August 27, 2013

FWM Fall 2013 Exhibitions, Events, and Lectures Schedule
 

Convergence: Declarations of Independence

Series of Public Lectures by Contemporary Artists

Cynthia Hopkins, Wednesday, September 11, at 6:30 pm
Kazumi Tanaka, Thursday, October 24 at 6:30 pm
 
For the PDF version, click here
 
The Fabric Workshop and Museum (FWM) presents Convergence: Declarations of Independence, a new, ongoing series of public lectures by contemporary artists during their initial site visit to the institution, prior to their FWM residency. This series intends to illustrate the various methods of artistic practice to the Philadelphia community by hosting talks that allow the audience access to the evolution of a work of art. This fall, FWM will welcome two artists, Cynthia Hopkins and Kazumi Tanaka.  Hopkins, who will give a performative talk on Wednesday, September 11, at 6:30 p.m., is a Brooklyn-based multi-instrumentalist and theater artist who writes, composes, sings, and collaborates with designers to create stage sets and costumes. Tanaka, who will speak on Thursday, October 24 at 6:30 p.m., is a Japanese-American sculptor who creates trompe l'oeil objects utilizing wood and other organic and found materials and who is based in Beacon, New York.  The Fabric Workshop and Museum will continue to host talks in the Convergence series over the course of the coming months; please check the Museum's website for upcoming event announcements.
 
About the Artists
Cynthia Hopkins is an internationally acclaimed musical performance artist who lives and works in Brooklyn, New York. Her multi-media performance works incorporate music, text, video, and theatrical design to create imaginative stories interweaving truth with outlandish fiction. She is best known for The Accidental Trilogy, a series of full-length pieces consisting of Accidental Nostalgia, which premiered in 2004 (2005 Bessie Award for Creation); Must Don’t Whip ‘Um in 2007 (2007 Bessie Award for Design); and The Success of Failure (or, The Failure of Success), which premiered in 2009 at the Walker Art Center, Minneapolis, and St. Ann’s Warehouse in Brooklyn. In addition to her theater work, Hopkins was a founding member of the band Gloria Deluxe, which recorded eight full-length albums while active from 1999 to 2009. The band developed an enthusiastic following for its blend of folk, rock, blues and country music, touring as opening acts for legendary musicians David Byrne and Patti Smith. In addition to the many Bessie Awards won for The Accidental Trilogy, she is the recipient of a 2001 Obie Award, the 2007 Alpert Award in Theater, and a 2010 Guggenheim Fellowship. Hopkins’ work has been presented at venues across the world, including MASS MoCA; On the Boards; the Walker Art Center, Minneapolis, Philadelphia Performing Arts Festival; the Andy Warhol Museum, Pittsburgh; St. Ann’s Warehouse, Brooklyn; and Les Subsistances, Lyon, France.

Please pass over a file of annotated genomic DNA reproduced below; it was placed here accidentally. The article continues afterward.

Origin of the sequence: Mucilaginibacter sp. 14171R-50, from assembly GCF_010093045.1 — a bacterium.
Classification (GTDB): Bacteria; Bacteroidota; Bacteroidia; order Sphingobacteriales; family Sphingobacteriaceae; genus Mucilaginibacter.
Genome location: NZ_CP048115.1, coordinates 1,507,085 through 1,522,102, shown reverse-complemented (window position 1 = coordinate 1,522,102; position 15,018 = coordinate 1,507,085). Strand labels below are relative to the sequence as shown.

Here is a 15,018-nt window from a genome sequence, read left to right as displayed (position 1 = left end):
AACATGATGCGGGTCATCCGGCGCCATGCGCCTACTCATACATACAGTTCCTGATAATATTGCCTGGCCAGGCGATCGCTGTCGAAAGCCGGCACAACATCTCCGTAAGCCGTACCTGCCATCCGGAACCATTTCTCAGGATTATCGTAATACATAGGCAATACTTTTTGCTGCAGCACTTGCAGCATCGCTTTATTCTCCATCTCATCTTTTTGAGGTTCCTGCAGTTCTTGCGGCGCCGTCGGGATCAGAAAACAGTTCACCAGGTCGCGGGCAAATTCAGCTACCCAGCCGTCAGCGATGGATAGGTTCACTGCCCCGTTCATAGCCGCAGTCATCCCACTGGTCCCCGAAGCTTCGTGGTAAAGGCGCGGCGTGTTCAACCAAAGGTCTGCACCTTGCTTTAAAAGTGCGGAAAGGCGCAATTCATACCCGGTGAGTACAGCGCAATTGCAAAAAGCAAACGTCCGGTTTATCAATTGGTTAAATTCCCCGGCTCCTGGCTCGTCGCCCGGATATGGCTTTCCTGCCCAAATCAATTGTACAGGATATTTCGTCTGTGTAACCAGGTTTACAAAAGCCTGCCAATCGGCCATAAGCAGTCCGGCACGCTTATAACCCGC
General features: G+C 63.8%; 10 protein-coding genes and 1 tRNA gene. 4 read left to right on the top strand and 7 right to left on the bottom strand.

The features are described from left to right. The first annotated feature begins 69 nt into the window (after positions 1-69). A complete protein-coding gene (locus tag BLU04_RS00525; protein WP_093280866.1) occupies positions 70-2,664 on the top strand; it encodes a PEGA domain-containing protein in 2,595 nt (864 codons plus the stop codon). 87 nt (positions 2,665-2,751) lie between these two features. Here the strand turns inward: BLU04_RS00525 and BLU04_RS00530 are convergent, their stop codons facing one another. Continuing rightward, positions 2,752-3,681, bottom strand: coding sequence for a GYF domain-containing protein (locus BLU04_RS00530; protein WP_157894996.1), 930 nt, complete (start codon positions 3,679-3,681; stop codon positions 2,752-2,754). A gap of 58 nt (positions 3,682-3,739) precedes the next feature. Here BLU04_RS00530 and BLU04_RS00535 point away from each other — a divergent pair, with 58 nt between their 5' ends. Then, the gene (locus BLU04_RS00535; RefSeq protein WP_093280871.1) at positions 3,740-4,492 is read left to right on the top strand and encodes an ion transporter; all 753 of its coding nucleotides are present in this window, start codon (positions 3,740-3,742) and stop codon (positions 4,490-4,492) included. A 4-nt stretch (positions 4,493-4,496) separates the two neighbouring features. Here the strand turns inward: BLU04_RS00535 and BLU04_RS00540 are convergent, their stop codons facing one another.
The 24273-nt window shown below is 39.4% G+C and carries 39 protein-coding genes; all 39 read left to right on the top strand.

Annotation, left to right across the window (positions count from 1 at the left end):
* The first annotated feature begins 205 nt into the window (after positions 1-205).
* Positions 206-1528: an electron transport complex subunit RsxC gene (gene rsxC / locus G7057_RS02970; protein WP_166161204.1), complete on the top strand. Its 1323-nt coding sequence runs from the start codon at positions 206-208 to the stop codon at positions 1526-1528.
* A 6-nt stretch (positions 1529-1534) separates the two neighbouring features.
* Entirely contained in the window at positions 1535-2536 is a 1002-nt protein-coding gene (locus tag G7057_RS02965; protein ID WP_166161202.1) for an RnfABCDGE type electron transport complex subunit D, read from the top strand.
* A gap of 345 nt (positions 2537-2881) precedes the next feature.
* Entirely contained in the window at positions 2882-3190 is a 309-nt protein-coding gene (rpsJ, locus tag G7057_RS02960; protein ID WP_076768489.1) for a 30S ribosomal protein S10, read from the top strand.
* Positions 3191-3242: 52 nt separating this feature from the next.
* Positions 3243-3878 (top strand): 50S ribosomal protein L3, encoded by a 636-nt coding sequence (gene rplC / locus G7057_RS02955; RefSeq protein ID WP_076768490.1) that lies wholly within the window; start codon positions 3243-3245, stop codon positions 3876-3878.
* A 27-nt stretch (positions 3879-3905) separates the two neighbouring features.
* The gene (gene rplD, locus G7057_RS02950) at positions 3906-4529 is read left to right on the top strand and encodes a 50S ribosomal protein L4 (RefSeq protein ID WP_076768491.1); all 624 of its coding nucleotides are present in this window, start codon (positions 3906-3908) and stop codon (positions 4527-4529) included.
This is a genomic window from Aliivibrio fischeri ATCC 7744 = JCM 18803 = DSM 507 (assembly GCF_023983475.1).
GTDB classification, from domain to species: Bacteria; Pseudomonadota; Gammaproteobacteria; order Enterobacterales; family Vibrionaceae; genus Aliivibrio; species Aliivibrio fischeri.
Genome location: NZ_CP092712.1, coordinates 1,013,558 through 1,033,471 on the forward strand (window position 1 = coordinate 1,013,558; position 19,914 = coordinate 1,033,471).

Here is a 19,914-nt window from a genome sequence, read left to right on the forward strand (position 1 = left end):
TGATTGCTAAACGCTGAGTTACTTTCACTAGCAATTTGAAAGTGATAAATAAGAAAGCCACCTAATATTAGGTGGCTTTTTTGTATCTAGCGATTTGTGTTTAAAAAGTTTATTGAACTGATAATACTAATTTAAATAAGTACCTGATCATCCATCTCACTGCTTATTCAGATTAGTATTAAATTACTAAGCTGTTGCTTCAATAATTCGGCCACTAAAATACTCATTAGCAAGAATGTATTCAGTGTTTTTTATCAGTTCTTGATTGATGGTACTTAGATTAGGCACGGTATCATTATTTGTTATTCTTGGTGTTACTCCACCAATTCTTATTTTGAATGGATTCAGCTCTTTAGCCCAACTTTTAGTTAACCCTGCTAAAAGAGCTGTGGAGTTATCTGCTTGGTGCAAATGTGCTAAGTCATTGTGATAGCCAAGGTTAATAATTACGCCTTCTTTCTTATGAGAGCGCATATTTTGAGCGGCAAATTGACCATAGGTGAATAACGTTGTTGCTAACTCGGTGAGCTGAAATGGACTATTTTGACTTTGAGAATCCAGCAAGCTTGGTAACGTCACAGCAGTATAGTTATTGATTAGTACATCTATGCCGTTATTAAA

Kazumi Tanaka (b. 1962, Osaka, Japan) graduated from Osaka University in 1985 before relocating to New York in 1987, where she studied sculpture at the New York Studio School (1987 – 1990). Employing both ancient and modern sculpting techniques, Tanaka creates intricate and conceptually complex works that often involve childhood memories of Japan and address cultural differences between Eastern and Western livelihoods. She has exhibited at museums and galleries around the world. Solo exhibitions include presentations at the Kent Gallery between 1995 and 2003; as well as shows at the New Museum of Contemporary Art, New York (1993); Beacon Project Space, Beacon, New York (2002); and Hudson Beach Glass Gallery, Beacon (2011). Tanaka’s work has been included in numerous group exhibitions, including The Return of the Cadavre Exquis, at the Drawing Center, New York (1993); A Labor of Love, at the New Museum of Contemporary Art (1996); The Quiet in the Land, at the Portland Institute of Contemporary Art at the Maine College of Art (1997); Aldrich Undercover, at the Aldrich Contemporary Art Museum, Ridgefield, Connecticut (2009-2010); and Salem2Salem, at Neues Museum, Salem, Germany (2012). Most recently her work has been included in the group exhibition Silence, at Masters & Pelavin Gallery, New York (2012). Tanaka has participated in numerous residencies, including at the Skowhegan School of Painting and Sculpture, Skowhegan, Maine (1990); the United Society of Shakers, Sabbathday Lake, Maine (1996); in Salem, Germany (2010, 2012); Art Omi in New York (2013); and will complete an upcoming residency as part of a 2014 Visual Arts Fellowship at the Citivella Ranieri Center in Umbria, Italy. She lives and works in Beacon, New York.